The High-Reliability PCBA Design and Test Challenge

Zachariah Peterson
|  Created: July 13, 2022  |  Updated: July 18, 2022

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High-reliability electronics must go through multiple rounds of testing and qualification to ensure they can withstand their intended operating environment. Designing to performance standards, whether the baseline IPC standards or more stringent industry standards, is the first step in ensuring a reliable circuit board can be manufactured with a high yield and will perform as required in its ideal environment. Over several rounds of prototyping, design and test teams will have to stress designs to their limits to see how much stress they can withstand during operation.

Once failures in high-reliability systems are observed, boards must be examined and inspected in order to identify and eliminate root failure causes. The exact strategy involved in failure analysis depends on the system being designed and its operating environment. Design teams should have a thorough understanding of the testing requirements placed on fabricators, assemblers, and test engineering teams so that comprehensive reliability assessments can be performed.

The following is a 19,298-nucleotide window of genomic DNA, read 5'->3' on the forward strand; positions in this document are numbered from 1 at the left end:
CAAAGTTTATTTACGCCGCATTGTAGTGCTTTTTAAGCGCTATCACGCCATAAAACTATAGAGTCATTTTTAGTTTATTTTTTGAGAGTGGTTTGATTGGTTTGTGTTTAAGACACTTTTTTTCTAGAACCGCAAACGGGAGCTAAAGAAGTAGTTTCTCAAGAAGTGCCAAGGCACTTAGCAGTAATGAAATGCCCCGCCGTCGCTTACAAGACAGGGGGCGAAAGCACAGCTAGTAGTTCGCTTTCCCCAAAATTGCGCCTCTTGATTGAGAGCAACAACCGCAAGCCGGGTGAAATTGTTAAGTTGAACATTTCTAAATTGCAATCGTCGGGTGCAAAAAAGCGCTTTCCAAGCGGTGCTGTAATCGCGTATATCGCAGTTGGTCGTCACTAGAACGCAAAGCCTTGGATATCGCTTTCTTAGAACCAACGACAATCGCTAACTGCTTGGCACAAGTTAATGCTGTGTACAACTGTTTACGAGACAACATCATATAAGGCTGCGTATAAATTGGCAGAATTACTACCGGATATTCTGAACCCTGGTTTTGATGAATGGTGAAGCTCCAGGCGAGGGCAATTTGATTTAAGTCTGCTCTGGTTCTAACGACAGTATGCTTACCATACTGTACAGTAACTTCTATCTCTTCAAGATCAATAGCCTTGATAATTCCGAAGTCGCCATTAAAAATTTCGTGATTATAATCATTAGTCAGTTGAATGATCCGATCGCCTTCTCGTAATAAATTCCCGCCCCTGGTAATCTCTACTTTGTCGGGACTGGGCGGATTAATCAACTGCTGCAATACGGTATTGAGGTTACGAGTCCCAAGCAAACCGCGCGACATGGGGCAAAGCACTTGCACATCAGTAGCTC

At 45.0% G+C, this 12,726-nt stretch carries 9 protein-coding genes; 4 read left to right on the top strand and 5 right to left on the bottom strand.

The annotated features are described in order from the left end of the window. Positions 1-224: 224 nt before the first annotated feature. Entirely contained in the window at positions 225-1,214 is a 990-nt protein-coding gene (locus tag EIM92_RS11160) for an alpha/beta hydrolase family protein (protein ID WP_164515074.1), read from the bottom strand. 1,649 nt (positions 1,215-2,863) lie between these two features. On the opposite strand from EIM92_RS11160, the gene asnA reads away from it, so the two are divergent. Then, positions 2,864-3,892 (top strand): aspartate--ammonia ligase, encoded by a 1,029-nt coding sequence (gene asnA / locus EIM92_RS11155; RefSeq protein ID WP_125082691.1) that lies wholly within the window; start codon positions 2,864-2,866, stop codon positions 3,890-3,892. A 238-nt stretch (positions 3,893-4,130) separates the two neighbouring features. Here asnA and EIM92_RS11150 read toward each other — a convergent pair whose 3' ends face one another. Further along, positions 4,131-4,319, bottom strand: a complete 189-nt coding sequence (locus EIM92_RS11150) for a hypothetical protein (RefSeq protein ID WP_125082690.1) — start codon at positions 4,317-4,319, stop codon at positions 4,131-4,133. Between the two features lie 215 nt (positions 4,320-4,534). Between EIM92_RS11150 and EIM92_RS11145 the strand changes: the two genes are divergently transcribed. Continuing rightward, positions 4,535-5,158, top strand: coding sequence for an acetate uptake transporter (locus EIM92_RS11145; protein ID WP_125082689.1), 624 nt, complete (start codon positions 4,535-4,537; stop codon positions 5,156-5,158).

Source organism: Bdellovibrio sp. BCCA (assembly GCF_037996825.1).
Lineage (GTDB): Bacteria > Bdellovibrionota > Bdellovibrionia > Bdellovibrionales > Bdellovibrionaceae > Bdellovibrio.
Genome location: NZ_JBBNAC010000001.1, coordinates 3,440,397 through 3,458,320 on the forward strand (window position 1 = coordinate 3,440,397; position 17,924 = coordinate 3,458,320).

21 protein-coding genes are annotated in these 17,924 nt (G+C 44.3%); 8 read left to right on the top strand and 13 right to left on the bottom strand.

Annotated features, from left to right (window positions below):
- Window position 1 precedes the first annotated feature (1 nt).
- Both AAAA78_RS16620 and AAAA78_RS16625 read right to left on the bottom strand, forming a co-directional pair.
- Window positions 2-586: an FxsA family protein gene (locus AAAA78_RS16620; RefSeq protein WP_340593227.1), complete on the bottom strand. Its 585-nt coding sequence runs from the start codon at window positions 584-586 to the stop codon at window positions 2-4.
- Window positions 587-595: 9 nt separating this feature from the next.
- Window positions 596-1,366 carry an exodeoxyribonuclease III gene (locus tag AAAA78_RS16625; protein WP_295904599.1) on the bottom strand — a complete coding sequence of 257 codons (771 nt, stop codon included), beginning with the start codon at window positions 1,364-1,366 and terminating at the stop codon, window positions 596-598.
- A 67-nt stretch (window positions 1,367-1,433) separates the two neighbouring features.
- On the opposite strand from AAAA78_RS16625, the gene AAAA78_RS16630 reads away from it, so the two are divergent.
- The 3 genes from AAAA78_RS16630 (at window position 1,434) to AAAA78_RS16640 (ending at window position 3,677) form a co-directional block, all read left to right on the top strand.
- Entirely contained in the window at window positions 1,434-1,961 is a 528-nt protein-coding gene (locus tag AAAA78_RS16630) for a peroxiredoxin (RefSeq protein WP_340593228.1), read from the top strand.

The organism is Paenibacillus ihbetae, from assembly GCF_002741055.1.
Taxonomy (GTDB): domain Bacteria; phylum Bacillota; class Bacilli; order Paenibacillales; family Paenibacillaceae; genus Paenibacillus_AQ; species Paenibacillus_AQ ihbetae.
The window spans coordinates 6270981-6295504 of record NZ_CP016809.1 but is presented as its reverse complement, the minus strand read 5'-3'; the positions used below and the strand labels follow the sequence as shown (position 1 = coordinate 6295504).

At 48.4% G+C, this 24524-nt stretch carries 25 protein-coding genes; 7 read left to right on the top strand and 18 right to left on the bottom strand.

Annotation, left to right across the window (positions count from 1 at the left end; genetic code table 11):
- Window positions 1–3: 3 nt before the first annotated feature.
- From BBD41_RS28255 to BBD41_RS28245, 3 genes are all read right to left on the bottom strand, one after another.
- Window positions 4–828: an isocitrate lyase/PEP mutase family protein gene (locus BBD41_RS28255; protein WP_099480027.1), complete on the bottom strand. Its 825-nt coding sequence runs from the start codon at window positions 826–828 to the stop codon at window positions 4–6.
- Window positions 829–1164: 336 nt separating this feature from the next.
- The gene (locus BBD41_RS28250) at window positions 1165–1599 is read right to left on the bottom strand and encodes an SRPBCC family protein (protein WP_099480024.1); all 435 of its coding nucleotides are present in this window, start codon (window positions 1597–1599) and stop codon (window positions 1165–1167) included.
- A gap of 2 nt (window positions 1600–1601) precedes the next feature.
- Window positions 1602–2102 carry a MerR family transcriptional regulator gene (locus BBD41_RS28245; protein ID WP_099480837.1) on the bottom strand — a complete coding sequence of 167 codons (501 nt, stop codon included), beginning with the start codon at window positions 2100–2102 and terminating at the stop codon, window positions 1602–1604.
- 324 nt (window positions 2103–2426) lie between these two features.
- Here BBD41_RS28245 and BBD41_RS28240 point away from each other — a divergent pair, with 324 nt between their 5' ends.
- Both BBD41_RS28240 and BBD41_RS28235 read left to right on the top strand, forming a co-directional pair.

In this e-book, readers will gain a thorough look into PCB testing and analysis, starting from basic tests performed on bare boards and completed assemblies. Covered topics include:

  • Some common failure mechanisms and how these can be identified
  • How manufacturers can take steps to assess the reliability of a PCBA
  • Electrical stress test methods
  • Where thermal challenges exist in a PCBA

Click the PDF above to read more about PCB reliability and testing. You can also read the original, full-length content here:

PCB Testing 101: Important Methods and Metrics
What is Burn Testing of Electronics?
Overview of Electrical Stress Test Methods for PCBAs
Overview of PCBA Reliability And Failure Analysis
PCB Thermal Analysis Software

About Author

About Author

Zachariah Peterson has an extensive technical background in academia and industry. He currently provides research, design, and marketing services to companies in the electronics industry. Prior to working in the PCB industry, he taught at Portland State University and conducted research on random laser theory, materials, and stability. His background in scientific research spans topics in nanoparticle lasers, electronic and optoelectronic semiconductor devices, environmental sensors, and stochastics. His work has been published in over a dozen peer-reviewed journals and conference proceedings, and he has written 1000+ technical blogs on PCB design for a number of companies. He is a member of IEEE Photonics Society, IEEE Electronics Packaging Society, American Physical Society, and the Printed Circuit Engineering Association (PCEA), and he previously served on the INCITS Quantum Computing Technical Advisory Committee.

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